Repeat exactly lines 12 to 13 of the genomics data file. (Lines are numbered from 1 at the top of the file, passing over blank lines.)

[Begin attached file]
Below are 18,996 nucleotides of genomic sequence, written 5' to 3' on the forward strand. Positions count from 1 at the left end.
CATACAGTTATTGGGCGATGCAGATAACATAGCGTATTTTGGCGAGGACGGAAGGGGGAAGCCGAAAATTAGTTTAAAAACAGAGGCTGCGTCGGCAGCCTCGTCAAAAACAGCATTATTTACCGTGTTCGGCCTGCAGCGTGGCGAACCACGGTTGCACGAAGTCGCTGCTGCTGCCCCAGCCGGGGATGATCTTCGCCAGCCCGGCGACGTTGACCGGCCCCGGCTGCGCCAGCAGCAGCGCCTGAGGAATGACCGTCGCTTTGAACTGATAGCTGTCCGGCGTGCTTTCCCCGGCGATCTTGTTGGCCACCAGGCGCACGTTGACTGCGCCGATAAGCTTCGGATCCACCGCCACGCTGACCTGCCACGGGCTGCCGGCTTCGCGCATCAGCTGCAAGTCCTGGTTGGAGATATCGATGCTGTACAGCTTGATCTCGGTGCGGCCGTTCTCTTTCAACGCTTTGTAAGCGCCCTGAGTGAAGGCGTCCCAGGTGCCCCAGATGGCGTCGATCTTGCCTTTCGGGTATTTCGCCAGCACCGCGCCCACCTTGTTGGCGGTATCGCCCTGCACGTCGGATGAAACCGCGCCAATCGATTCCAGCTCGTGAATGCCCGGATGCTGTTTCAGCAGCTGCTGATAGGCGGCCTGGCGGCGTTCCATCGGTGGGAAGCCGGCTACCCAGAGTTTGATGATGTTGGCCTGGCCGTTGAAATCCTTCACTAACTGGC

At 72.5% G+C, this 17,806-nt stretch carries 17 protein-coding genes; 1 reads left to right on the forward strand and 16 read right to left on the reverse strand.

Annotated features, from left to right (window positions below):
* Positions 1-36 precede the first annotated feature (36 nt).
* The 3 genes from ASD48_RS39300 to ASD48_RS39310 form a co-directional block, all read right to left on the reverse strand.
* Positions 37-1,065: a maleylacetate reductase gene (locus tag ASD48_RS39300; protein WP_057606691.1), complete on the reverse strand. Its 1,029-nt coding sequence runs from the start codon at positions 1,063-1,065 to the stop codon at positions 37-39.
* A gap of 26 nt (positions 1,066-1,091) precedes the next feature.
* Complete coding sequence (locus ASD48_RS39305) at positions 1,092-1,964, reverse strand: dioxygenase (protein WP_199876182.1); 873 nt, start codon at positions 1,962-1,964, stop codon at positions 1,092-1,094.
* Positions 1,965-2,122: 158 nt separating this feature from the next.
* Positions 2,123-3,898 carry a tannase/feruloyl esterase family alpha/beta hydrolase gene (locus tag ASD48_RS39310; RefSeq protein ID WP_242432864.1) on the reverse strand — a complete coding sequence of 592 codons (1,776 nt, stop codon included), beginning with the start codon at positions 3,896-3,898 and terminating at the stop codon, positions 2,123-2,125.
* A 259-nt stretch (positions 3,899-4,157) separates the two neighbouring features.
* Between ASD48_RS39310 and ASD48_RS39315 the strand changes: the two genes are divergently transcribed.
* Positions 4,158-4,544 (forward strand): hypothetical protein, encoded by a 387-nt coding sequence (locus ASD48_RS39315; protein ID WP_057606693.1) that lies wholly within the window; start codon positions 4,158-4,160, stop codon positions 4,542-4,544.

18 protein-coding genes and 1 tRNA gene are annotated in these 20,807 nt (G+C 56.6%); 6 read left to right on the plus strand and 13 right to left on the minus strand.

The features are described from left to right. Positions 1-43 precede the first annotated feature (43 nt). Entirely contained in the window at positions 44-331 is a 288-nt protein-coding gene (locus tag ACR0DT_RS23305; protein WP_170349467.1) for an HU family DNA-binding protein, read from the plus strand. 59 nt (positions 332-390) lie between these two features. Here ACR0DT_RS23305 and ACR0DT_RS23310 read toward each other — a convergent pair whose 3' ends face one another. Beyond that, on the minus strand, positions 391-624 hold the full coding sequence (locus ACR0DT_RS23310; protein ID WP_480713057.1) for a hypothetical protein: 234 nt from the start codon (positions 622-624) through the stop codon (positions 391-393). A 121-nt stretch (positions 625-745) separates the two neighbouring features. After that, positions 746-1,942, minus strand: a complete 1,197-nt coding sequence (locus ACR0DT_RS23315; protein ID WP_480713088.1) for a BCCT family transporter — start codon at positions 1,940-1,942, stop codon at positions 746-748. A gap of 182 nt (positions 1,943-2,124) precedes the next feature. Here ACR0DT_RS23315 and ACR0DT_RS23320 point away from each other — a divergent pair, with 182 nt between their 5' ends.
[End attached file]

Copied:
* A 259-nt stretch (positions 3,899-4,157) separates the two neighbouring features.
* Between ASD48_RS39310 and ASD48_RS39315 the strand changes: the two genes are divergently transcribed.